* Foreign Affairs Minister Hina Rabbani Khar (34), known as the new
      Benazir Bhutto of Pakistan, is paying an official visit to Turkey. Khar is
      the youngest and the first woman Foreign Affairs Minister of Pakistan. She
      is the daughter of a tribal leader.
      In her two day visit to Ankara, Rabbani is scheduled to meet President
      Abdullah Gul, Prime Minister Recep Tayyip Erdogan and Foreign Affairs
      Minister Ahmet Davutoglu.
      During her visit to India, Rabbani drew attention with her Roberto
      Cavalli glasses and $100,000 Hermes handbag.
      Rabbani is a graduate of from University of Massachusetts, Amherst with
      a degree in hospitality management, and her hobby is mountaineering.

      * A group of female volleyball players are set to board a public bus
      wearing shorts on Saturday to protest an assault on their colleague, daily
      Hurriyet reported on its website.
      Nineteen-year-old volleyball player Nurcan Ibrahimoglu said she was
      insulted and hit by a man on a public bus in July for wearing shorts.
      The protesters organized on social media and were scheduled to meet at
      Kadikoy docks in Istanbul at 2 p.m. on Saturday to cross to Besiktas on
      the European side of the ferry route and board the 42M public bus, the
      same route on which Ibrahimoglu was assaulted.


      Edited by

      * According to the Anatolia News Agency Photographs from excavation work
      conducted on Turkey's Mount Nemrut in 1965 have been found in a flea
      market in Berlin.
      Tuncay Demirtas, a Turkish collector, said he found the photographs,
      taken by Lothar Carlowitz, and 16-millimeter film rolls, which have Turkey
      written on them, in Berlin.
      Noting that he bought the film and the photographs, Demirtas said he
      later printed them and discovered that the photographs showcase the
      excavation work on Nemrut Mountain.
      The photographs reveal the local people who were working in the
      excavation area on Nemrut during 1965.
      The excavations in Nemrut Mountain started in 1950 with a Turkish-German
      archaeologist's team under the leadership of Professor Karl Dorner. The
      excavation works continued until the 1980s and in 1989 Sencer Sahin, a
      Turkish archaeologist took over the leadership of the archaeology team.
      Mt. Nemrut is a 7,001 ft high mountain in southeastern Turkey, notable
      for the summit where a number of large statues is erected around what is
      assumed to be a royal tomb from the 1st century BCE.
      See more at http://www.nemrud.nl/

      * "Immigration Reality", a documentary detailing the 50-year-old story of
      Turkish immigrants to Germany, will be shown for the first time on the
      sidelines of the 63rd Frankfurt Book Fair, reports the Anatolia News
      In 1961, a total of 7,116 Turks immigrated to Germany as guest workers.
      The recruitment treaty in 1961 made Germany the prime host country for
      Turkish guest workers and by 1973, some 80 percent of the Turks in Western
      Europe lived in Germany. Although this share had decreased to 70 percent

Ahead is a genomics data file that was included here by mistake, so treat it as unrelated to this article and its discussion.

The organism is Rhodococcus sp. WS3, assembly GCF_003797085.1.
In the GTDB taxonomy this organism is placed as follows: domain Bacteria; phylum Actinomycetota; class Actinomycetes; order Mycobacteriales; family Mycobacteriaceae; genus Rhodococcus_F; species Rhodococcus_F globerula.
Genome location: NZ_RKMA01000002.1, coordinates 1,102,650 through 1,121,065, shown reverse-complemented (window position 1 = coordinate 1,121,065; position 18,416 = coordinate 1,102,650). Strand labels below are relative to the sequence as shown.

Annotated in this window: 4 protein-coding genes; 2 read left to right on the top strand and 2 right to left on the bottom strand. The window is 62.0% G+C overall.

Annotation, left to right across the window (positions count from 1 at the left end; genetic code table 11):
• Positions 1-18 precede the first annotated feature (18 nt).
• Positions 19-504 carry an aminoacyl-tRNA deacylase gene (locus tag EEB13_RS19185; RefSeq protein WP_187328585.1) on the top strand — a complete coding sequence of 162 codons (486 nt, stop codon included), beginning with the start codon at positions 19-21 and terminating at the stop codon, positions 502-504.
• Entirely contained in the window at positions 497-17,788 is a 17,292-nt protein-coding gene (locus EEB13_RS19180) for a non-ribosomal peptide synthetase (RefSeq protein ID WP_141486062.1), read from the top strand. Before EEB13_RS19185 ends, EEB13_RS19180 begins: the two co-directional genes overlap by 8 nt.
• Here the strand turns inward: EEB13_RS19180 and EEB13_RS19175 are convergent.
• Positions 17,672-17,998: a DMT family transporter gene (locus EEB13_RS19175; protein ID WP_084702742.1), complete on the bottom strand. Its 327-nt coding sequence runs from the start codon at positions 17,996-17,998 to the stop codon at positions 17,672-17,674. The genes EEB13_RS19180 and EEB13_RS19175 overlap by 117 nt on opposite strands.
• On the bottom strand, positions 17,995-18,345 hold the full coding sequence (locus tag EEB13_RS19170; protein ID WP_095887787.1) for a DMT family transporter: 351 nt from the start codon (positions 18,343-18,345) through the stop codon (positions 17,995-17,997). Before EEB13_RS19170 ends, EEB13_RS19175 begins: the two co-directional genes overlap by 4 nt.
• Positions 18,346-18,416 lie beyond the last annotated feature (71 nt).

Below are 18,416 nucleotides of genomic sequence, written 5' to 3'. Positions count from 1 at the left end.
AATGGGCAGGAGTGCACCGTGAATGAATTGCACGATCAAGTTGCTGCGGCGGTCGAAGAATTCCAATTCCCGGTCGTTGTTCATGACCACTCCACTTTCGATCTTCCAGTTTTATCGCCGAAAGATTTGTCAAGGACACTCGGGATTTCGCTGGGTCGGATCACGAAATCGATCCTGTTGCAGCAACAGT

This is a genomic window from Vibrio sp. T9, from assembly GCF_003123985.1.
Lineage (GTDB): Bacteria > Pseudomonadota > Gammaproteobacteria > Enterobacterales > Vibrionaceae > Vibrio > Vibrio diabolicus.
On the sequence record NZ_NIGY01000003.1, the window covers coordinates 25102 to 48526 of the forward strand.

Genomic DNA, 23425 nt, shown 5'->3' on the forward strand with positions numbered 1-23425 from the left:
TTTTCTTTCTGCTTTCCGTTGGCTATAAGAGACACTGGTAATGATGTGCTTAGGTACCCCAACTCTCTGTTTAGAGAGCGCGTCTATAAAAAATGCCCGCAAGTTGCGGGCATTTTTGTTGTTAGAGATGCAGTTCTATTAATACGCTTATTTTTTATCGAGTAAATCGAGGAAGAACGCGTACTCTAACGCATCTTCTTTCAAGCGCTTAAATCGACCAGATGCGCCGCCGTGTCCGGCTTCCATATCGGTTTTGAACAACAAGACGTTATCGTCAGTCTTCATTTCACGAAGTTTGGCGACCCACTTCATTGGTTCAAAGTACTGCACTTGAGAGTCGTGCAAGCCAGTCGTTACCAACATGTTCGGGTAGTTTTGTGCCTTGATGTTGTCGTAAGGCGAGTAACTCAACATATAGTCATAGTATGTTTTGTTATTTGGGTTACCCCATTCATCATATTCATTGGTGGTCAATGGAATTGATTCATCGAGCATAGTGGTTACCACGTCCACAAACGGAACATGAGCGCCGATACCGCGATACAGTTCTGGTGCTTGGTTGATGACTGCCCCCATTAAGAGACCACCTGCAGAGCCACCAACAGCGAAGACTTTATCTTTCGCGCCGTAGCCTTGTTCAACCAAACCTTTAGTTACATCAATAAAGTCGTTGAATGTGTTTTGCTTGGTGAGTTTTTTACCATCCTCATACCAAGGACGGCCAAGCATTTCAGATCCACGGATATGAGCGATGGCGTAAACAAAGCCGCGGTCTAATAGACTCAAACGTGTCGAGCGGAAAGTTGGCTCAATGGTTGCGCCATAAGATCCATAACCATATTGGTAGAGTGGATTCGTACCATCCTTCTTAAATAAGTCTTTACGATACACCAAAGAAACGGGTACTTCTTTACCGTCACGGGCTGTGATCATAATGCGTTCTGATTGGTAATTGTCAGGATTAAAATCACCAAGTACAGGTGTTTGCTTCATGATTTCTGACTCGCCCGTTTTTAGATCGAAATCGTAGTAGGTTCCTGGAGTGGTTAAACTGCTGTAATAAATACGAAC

by 1990, Germany has long been home to the largest number of Turks in
      Western Europe.

      * The BBC is planning to shoot footage in the Central Anatolian province
      of Eskisehir as part of a documentary titled "The Crusades", reports the
      Anatolia News Agency.
      "The shooting will start in September," said Taciser Sivas, a professor
      at Eskisehir's Anadolu University who has been carrying out excavations in
      the Sarhoyuk (formerly Dorylaion) for the past 30 years.
      "Eskisehir has importance in that the Selcuks, which lost [the
      northwestern town of] Iznik during the Crusades, came to Dorylaion in
      Eskisehir," she said. "The Crusaders got their first victory here.
      Dorylaion is the Byzantine door opening to the east."
      In addition to Eskisehir, BBC will also shoot some parts of the
      three-episode documentary in Iznik, Antalya, Israel and Egypt.
      Thomas Asbridge, the writer of the book "The Crusades," will also come
      to the city for the shootings, Savas said. "They will look at the walls of
      the castle and the artifacts that we unearthed during the excavations in
      Sarhoyuk. Since the stones were used in the construction of the
      Istanbul-Baghdad railway and Odunpazari houses, only basic parts of the
      castle have survived until the present day."

      * According to the Hurriyet Daily News, preparations have started for the
      Istanbul International 1001 Documentary Film Festival that will be
      organized from Sept. 29 to Oct. 3 in the northwestern province of Bursa's
      Iznik district. This year's festival theme has been announced as "Dar
      Alanlar" (Confined Souls).
      Documentary makers from all around Turkey will come together in Iznik on
      Friday to choose films for the festival during a three-day camp. The films
      that pass the pre-selection round will be evaluated by professionals,
      academics and directors at the camp.
      Organized by the Association of Documentary Filmmakers, or BSB, for 14
      years, the festival has so far hosted hundreds of Turkish and foreign
      films. More than 530 films have applied to this year's festival, during
      which 65 films will be shown under seven sections, which are Black, Red,